The Not-So-Dead of an Israeli Winter
By Daniella Levy
Anyone who attended a Jewish day school, anywhere in the world, learned that Tu B’Shvat song, The Almond Tree is Blooming, sometime in his or her childhood.
And everybody only knows the first verse and the chorus:
The almond tree is blooming And a golden sun is shining Birds from every rooftop Proclaim the arrival of the holiday
Tu B’Shvat is here, A holiday for the trees! Tu B’Shvat is here, A holiday for the trees!
Now…as a child in the northeastern United States, the entire concept of this song was utterly bizarre.
I was assured at the time that in far away, in temperate Israel, where our ancestors had first observed this “new year for the trees”, Shevat was indeed the very beginning of springtime, when the worst of the winter rains were over–an ideal time to plant trees. As the rest of you living in New England right now will testify, this is pretty difficult to picture!
It was only when I moved to the Jerusalem area that I started to notice that the song actually describes the phenomenon with startling accuracy. Right around the beginning of the month of Shevat, it’s like someone (or, I should write, Someone) flicks a switch, and all of the these stark, bare brown almond trees suddenly burst into bloom. Almost overnight, the landscape is dotted with these patches of white and pink blossoms, so striking against the mostly leafless branches.
Copyright © Bigstock
One of the things I very quickly learned after making aliyah is that Israelis are completely obsessed with nature. They can’t get enough of this beautiful land and everything that grows in its soil.
I was nine years old when I moved here, and my classmates had already mastered the names of all the most common Israeli wildflowers the year before. Whereas “field trips” in the USA involved trips to places like museums and historical buildings, the annual Israeli school tiyul meant hiking–and I mean serious hiking. Like, six-hour-mountainous-trails-in-the-blazing-May-sun hiking. I heard once that Israel has more marked hiking trails per square kilometer than any other country in the world; I don’t know if that’s true, but it could be. The land is covered with trails, and hiking them is the most common and popular recreational activity. (Unless, of course, you count arguing about politics.)
Copyright © Yossi Zamir
For a girl who has always loved nature, it is a little embarrassing to say that I rather dreaded these excursions. I am sensitive to heat, I hate exercise, and I am an exemplary specimen of introvert. Needless to say, these trips held very little appeal. So when my class went on its first overnight tiyul in sixth grade, I declined and stayed home. When I tried to do the same in seventh grade, my teacher was extremely concerned and called my parents to tell them they couldn’t just let me stay home! This was a crucial part of my social development! She was completely baffled that I would even consider the possibility of not going. Unfortunately, introversion is often considered something of a social disability in this very gregarious and outspoken culture. My parents brushed her off.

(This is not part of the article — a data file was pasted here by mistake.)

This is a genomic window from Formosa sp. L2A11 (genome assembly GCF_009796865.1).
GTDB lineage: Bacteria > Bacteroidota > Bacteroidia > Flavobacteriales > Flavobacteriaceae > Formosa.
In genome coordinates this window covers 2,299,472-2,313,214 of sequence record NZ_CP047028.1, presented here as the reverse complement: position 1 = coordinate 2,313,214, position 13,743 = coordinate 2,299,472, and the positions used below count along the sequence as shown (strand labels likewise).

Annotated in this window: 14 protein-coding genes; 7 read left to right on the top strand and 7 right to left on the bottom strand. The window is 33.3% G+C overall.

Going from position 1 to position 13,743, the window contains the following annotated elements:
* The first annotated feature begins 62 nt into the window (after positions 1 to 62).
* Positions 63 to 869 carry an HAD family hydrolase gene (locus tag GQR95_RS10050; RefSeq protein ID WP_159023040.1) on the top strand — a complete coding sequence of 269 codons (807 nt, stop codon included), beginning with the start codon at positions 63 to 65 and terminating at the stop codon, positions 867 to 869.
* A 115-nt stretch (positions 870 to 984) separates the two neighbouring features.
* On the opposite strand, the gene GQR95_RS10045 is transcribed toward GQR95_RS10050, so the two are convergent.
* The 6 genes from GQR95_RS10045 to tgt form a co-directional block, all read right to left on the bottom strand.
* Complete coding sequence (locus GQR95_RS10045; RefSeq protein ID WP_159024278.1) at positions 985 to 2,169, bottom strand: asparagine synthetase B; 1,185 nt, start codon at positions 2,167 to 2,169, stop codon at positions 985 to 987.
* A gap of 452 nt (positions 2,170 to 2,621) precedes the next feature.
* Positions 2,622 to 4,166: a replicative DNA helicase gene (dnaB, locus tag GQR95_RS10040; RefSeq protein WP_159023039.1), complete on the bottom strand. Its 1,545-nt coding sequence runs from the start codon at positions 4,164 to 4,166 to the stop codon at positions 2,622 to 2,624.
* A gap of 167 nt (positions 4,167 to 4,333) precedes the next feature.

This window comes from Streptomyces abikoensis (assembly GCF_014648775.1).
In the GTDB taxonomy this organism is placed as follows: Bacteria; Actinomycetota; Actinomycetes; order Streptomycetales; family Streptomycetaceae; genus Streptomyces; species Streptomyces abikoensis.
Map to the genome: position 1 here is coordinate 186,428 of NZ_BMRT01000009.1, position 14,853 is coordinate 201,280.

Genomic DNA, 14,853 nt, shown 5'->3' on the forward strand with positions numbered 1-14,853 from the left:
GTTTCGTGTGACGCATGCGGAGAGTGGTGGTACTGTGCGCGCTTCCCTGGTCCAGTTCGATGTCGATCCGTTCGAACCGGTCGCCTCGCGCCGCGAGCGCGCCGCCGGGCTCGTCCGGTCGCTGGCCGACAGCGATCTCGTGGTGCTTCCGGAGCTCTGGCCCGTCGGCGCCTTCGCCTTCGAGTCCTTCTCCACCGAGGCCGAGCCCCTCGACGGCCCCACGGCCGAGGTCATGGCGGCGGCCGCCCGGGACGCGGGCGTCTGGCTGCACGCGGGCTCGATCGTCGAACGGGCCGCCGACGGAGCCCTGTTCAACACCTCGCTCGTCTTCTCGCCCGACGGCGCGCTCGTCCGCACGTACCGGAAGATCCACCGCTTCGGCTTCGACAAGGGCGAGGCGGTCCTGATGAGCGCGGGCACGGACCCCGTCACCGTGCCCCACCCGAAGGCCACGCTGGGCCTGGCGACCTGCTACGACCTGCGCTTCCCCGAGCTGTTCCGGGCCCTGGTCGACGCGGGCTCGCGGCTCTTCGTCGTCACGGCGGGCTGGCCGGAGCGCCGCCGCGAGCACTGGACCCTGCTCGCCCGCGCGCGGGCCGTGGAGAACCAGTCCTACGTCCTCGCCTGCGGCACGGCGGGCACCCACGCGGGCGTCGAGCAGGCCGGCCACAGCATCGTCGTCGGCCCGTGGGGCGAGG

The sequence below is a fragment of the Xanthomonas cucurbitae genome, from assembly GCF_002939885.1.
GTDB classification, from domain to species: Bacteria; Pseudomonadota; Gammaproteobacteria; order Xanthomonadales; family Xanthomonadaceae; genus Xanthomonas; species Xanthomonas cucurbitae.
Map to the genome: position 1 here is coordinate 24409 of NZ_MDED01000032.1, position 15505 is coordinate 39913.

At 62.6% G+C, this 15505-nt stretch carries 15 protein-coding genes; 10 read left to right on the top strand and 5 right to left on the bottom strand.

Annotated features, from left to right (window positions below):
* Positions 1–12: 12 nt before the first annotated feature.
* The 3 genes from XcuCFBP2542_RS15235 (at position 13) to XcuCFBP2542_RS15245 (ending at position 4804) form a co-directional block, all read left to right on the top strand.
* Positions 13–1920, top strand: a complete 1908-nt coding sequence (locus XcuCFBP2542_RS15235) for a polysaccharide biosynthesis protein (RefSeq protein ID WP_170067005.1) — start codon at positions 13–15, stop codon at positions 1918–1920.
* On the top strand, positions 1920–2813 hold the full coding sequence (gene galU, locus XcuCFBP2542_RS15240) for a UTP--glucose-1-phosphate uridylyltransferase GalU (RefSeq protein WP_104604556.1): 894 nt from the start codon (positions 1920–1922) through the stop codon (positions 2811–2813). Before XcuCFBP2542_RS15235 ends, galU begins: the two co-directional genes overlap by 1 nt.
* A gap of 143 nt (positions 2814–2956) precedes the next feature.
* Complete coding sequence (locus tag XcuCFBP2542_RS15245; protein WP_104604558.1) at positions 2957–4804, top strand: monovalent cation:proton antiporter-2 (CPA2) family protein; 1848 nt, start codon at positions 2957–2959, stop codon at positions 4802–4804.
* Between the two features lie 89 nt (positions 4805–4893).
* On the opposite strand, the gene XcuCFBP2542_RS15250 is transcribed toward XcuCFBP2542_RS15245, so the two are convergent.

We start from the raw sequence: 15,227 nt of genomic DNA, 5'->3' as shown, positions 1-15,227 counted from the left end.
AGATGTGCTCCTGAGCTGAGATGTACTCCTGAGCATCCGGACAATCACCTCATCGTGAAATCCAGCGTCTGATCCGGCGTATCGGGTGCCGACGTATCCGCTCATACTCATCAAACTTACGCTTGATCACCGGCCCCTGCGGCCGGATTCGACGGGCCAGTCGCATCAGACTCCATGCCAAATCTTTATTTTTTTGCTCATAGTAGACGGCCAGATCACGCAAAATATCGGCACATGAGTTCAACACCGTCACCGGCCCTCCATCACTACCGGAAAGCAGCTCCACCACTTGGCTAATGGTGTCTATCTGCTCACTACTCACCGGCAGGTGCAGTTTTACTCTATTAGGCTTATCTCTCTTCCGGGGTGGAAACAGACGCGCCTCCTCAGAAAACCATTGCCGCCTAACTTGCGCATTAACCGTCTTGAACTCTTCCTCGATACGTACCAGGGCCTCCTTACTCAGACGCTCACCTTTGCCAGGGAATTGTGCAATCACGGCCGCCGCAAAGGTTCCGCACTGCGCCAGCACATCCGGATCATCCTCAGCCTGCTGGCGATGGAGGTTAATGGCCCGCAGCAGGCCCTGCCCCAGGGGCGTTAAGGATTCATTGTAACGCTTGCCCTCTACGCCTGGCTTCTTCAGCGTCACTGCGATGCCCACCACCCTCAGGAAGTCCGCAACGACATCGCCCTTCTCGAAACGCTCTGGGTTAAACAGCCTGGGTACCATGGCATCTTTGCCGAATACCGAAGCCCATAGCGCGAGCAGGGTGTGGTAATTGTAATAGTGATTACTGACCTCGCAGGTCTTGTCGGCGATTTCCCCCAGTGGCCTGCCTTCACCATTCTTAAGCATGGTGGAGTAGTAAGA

In eighth grade, I gave in to peer pressure and decided to go anyway. I eventually found my Introvert Niche within these trips: heart-to-heart conversations with my handful of close friends, late into the night. It was worth suffering through the hikes for that “quality time” with friends.
In any case, over the years I have acquired bits and pieces of that fundamental education in Israeli flora. I now know, for instance, that these lovely bright red flowers blooming in a field across the street from us now, are called kalanit (anemone):
And not pereg (poppy), which is the red spring flower that grows closer to the coast, where I grew up:
Or nurit (buttercup):
Telling these three flowers apart is elementary knowledge in local botany for Israelis. (Here’s the secret, which you can’t really see in my picture: anemones have a white circle around the flower’s center, and the other two don’t. Buttercups have five petals, anemones have six, and poppies usually have four.) You’re welcome!
Indeed, the month of Shevat is very different here from what I grew up with.
Daniella Levey lives in Israel and her blog is a collection of letters to Josep (not his real name), a Christian from Barcelona, about Judaism and Israel.